​37. The influence of nitrogen compounds on beer characteristics

​Technical Session 11: Brewhouse Operations Session

Taichi Maruhashi, Suntory Liquors Limited, Osaka, Japan
Co-author(s): Tetsuya Arita, Yutaka Yamaguchi, Yoshinori Hida, and Kaneo Oka, Suntory Liquors Limited, Osaka, Japan
 
ABSTRACT: The nitrogen compounds in mash contribute not only to beer taste, but also to the brewing process, nitrogen source for yeast, and beer filterability. For this reason, control of protein modification in malting and mashing is very important, and we must consider optimizing mashing procedures depending on malt quality and vice versa. Because it is both easy and economical, it has become popular to use malts with relatively high protein modification. However, this may cause low fullness or an unpleasant aftertaste if the mashing method is not carefully considered. I reported at MBAA in 2010 that relatively low protein-modified malt and low mashing-in temperature led to better fullness and a bitter quality. Decoction beer has better fullness and bitter quality than infusion beer when relatively low protein-modified malt and a high mashing-in temperature were used. In order to improve the quality of decoction beer further, the influence of the mashing-in temperature and the heating process in the kettle mash was investigated using laboratory scale mashing apparatus (50 g of malt). Because it is also known that the protease activity of low-modified malt is improved by a low mashing-in temperature of 35°C, we first investigated the effect of mashing-in temperature in the kettle mash on extraction and degradation of nitrogen compounds. A low mashing-in temperature of 35°C produced more nitrogen compounds in the mash than a temperature of 45°C. The appropriate heating rate and rest temperature of the kettle mash produced larger quantities of nitrogen compounds than were produced without a rest process in the same length of time. We have described the suitable single decoction mashing procedure for better extraction and degradation of nitrogen compounds as determined by laboratory scale mashing experiments, and its influence on beer quality was evaluated on a 100-L pilot brew scale.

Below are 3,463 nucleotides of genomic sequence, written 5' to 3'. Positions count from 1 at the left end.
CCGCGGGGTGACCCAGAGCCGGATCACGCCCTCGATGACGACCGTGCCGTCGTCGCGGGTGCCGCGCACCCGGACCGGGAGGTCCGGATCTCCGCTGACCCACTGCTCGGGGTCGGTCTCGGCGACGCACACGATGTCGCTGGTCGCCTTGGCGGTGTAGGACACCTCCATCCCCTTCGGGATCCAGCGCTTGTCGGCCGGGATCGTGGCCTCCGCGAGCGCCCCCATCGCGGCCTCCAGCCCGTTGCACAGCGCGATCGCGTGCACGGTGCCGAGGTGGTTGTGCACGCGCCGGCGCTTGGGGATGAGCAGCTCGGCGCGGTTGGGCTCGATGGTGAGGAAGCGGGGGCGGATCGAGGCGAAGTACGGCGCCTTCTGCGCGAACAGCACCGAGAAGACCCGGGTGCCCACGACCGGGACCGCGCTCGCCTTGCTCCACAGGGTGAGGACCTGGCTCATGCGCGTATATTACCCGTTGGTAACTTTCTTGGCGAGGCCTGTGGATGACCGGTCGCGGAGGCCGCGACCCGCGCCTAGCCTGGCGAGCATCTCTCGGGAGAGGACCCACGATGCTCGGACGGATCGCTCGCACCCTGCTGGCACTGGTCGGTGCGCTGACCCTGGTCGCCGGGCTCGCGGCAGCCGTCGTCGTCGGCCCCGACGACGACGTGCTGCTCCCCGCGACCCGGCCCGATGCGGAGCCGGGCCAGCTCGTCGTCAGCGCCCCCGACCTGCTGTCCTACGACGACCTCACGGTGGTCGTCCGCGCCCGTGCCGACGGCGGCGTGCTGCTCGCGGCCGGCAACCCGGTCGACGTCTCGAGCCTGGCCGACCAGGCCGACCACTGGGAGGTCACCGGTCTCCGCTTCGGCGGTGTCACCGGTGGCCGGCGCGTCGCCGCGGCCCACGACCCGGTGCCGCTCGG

Taichi Maruhashi graduated with an M.S. degree from the Tokyo University of Science in 2001. After joining Suntory, he worked for six years in the position of second brewmaster at the Suntory Tonegawa brewery in Gumma, Japan. He then went to Technische Universität München, Weihenstephan, in Germany as an international student and studied there for three years. He currently works in beer development.

VIEW PRESENTATION 37 

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